The Wisconsin Assembly passed a budget over two months late, and the delay hasn’t made it any less of a rush job.

Fill in the Blanks

The budget restricts towns’ ability to regulate gravel mines, with stunningly sloppy language like this:

Create a provision … to prohibit a political subdivision .. from enforcing an ordinance if any of the following applies: (a) a statutory provision expressly prohibits the political subdivision from enforcing the ordinance; (b) the ordinance logically conflicts with a statutory provision; (c) the ordinance defeats the purpose of a statutory provision; or (d) the ordinance violates the spirit of a statutory provision.

Clearly, the Joint Finance Committee couldn’t be bothered to actually write out their legislation. Instead, they expect municipalities to imagine what the committee members would have written.

No Gas Tax, Just a No-Gas Tax

Rather than taxing fossil fuel consumption, which could have addressed the deficit and the environment with one stone, the committee approved a fee for hybrid and electric vehicles.

Don’t get me wrong, there will come a time when non-polluting vehicles need to support more road maintenance. Just like there will come a time when houses with solar panels will need to support the grid. But we aren’t there yet, and we need to incentivize ways that people can use less combustible fuel. Roads right now aren’t buckling under Priuses, they’re buckling under eighteen-wheelers.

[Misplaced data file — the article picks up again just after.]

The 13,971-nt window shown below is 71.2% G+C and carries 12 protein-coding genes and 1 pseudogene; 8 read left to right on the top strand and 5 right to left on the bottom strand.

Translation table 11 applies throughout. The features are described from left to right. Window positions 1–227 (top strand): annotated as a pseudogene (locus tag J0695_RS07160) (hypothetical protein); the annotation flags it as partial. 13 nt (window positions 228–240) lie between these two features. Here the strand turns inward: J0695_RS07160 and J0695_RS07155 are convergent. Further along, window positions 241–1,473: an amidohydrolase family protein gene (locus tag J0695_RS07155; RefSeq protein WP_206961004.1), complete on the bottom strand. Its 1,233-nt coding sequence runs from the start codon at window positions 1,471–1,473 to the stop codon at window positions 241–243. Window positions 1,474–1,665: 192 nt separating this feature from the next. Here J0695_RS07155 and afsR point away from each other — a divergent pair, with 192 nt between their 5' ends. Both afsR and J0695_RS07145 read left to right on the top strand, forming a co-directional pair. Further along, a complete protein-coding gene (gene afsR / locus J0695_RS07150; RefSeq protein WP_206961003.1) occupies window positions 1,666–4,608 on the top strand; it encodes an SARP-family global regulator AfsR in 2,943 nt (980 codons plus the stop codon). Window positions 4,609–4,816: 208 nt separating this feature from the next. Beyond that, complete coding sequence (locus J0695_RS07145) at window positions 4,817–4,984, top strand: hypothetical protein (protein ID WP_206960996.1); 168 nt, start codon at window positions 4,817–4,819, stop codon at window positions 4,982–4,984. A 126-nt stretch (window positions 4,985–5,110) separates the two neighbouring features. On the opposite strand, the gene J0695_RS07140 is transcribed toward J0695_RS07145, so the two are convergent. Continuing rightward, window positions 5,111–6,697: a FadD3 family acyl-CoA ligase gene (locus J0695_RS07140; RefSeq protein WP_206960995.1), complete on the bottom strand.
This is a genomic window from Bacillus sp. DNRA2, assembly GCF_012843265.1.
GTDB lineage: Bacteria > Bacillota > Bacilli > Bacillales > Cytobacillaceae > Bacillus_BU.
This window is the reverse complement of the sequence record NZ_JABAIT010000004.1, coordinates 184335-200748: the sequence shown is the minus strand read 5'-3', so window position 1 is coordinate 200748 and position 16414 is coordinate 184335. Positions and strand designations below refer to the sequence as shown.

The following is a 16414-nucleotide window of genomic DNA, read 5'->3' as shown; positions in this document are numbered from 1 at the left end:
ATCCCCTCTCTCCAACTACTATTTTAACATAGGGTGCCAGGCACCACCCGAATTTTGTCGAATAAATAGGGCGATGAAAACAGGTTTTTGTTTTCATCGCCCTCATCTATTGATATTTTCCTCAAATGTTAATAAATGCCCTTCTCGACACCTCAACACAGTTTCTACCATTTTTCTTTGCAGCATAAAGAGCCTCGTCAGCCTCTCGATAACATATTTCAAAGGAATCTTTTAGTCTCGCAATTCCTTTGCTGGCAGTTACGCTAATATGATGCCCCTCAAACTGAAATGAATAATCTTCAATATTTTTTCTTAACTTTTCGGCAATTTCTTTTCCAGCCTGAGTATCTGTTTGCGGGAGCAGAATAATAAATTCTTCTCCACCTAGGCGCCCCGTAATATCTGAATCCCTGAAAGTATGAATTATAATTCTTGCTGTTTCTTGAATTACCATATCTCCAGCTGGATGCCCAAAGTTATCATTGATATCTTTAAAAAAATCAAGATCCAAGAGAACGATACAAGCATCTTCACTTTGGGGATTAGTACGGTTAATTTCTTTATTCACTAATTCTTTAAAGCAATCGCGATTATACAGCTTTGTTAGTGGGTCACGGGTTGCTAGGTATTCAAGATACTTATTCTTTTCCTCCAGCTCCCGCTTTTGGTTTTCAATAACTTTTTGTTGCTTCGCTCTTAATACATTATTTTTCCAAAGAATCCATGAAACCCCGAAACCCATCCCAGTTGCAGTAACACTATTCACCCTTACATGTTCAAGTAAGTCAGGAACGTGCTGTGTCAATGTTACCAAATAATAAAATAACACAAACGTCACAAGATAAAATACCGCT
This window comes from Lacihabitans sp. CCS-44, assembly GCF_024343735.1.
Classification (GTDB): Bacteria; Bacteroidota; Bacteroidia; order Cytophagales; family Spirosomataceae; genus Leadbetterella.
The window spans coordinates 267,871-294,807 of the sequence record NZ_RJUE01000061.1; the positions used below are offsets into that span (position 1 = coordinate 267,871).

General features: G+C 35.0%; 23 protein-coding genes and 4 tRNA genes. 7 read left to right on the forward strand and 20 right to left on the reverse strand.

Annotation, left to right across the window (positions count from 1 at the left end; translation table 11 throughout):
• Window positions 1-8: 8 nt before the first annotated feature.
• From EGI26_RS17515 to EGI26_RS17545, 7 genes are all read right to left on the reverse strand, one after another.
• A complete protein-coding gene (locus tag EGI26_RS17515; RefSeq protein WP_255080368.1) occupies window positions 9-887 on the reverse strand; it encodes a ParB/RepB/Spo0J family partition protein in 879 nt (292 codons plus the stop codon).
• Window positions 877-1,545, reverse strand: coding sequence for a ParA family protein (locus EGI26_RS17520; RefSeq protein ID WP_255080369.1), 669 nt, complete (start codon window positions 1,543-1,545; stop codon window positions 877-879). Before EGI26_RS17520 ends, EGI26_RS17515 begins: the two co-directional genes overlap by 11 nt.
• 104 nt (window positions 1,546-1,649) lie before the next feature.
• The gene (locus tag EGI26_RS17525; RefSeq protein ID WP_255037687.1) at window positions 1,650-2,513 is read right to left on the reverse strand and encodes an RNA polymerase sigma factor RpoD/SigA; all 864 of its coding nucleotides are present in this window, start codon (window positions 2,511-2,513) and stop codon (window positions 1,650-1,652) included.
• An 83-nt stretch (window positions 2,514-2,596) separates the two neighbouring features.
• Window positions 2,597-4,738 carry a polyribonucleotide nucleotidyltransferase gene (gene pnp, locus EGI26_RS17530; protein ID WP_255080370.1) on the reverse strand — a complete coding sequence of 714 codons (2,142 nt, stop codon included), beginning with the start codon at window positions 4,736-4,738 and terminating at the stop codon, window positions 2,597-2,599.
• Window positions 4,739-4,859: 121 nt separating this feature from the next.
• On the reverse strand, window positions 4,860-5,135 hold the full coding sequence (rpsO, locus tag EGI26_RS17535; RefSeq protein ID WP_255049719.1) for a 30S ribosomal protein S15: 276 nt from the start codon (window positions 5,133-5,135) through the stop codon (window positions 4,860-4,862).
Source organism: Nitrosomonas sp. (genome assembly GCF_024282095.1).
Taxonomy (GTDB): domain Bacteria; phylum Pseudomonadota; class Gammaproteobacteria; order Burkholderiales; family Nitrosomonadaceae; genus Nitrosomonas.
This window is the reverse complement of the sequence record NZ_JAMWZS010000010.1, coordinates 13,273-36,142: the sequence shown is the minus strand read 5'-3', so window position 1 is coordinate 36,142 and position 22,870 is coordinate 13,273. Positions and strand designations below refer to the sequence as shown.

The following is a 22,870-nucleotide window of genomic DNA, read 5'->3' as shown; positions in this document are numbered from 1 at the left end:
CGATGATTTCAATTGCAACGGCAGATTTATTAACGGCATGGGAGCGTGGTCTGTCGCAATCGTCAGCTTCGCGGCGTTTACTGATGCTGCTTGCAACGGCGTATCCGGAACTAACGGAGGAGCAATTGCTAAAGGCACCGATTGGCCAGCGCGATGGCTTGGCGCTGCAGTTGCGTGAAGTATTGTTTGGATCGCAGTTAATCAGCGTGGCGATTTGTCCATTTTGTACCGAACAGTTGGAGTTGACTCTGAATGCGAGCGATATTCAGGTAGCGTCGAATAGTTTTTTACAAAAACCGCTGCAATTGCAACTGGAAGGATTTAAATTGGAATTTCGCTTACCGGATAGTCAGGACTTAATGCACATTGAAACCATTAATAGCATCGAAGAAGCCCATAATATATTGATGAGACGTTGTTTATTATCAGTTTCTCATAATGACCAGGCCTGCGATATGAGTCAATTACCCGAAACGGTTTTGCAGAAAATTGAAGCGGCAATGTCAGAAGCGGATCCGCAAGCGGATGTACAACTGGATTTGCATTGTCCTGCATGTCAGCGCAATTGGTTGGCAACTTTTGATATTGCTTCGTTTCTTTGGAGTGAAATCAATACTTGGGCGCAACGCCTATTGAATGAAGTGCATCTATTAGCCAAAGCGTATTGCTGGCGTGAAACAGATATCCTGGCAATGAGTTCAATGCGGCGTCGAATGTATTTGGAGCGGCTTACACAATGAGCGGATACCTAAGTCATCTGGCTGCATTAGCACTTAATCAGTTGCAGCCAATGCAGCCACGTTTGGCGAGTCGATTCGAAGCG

Bike Paths Are Not Coming For Your Land

The budget also included prohibitions against towns seizing or condemning land to construct bike trails. Conservative groups touted this as a win for property owners.

But the property right this defends is the right to have your property depreciate. I haven’t been able to find any evidence of municipalities abusing their current options. If they did, the state could have a more direct, contiguous bike network.

For example, the trail that ought to connect Madison to Milwaukee ends abruptly a few miles short in Cottage Grove due to private property in the way. These issues sometimes get solved by routing a path the long way around, at greater expense and inconvenience to the community. Take the Oregon Rotary Trail for instance, which traces three sides of a rectangle around someone’s property.

And whatever your views are on whether cities should have the right to seize land for infrastructure projects, it’s not right to prohibit it when it comes to bike paths while still allowing it for roads. Bike paths can accommodate more people at less cost, with environmental and health benefits. And they take less of your land to build.